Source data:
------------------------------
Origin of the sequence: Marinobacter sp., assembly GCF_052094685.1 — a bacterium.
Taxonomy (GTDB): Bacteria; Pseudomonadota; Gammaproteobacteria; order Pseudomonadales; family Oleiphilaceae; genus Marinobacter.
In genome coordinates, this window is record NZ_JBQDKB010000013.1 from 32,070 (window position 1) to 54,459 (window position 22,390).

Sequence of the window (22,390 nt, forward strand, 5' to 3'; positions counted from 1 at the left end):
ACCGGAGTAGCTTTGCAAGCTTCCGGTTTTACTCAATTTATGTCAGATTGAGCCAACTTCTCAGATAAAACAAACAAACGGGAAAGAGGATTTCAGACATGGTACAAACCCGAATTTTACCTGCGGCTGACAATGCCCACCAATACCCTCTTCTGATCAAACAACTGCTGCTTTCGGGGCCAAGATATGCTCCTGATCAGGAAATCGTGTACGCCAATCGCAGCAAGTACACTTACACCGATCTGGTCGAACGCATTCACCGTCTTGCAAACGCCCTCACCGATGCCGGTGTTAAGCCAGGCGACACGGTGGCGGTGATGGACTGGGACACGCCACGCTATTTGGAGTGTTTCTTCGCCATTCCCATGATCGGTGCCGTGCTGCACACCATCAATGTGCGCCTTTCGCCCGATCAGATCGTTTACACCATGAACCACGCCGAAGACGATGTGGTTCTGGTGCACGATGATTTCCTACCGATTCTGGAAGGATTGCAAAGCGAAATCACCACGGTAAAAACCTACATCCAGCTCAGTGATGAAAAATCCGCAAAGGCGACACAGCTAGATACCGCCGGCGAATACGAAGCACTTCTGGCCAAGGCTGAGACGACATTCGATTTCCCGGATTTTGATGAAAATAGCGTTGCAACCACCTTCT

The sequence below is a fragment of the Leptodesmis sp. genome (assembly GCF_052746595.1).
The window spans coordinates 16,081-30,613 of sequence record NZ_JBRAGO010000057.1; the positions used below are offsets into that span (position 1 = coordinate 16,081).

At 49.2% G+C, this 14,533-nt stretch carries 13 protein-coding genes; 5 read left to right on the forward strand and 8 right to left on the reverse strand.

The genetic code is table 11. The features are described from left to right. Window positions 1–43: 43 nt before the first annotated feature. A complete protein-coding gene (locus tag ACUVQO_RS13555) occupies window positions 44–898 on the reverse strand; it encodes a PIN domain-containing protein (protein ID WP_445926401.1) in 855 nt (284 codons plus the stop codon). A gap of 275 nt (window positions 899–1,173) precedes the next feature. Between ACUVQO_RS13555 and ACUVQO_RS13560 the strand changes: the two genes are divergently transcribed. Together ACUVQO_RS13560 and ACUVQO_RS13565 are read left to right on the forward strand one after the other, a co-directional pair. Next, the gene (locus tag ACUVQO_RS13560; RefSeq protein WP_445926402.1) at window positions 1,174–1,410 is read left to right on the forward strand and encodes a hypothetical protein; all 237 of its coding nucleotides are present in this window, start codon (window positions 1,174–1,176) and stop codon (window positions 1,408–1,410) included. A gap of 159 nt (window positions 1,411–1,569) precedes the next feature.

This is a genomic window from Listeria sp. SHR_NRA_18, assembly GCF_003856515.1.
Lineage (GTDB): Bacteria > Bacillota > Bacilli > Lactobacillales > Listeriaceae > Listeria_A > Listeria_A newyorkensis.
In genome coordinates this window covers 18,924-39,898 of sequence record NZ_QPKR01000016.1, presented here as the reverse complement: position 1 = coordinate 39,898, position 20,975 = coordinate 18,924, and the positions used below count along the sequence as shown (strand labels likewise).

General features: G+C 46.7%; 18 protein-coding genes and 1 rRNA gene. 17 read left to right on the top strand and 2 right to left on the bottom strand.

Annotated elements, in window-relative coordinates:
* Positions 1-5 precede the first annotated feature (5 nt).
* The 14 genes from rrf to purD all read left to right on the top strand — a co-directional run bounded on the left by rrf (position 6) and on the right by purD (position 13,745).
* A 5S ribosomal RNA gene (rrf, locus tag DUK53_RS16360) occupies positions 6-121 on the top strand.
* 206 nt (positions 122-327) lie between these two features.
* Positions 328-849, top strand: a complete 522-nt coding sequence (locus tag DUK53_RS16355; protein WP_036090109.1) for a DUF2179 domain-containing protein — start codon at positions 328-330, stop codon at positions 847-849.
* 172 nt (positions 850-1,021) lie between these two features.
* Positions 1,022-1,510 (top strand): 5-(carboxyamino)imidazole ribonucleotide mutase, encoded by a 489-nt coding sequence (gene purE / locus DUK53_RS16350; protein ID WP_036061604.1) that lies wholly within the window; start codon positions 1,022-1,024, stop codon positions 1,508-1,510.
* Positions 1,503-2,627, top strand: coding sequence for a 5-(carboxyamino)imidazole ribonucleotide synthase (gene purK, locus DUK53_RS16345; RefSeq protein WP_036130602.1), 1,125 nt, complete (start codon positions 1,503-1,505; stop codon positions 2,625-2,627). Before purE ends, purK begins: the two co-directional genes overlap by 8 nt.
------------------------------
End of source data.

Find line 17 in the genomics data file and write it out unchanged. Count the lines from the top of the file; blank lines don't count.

* A 5S ribosomal RNA gene (rrf, locus tag DUK53_RS16360) occupies positions 6-121 on the top strand.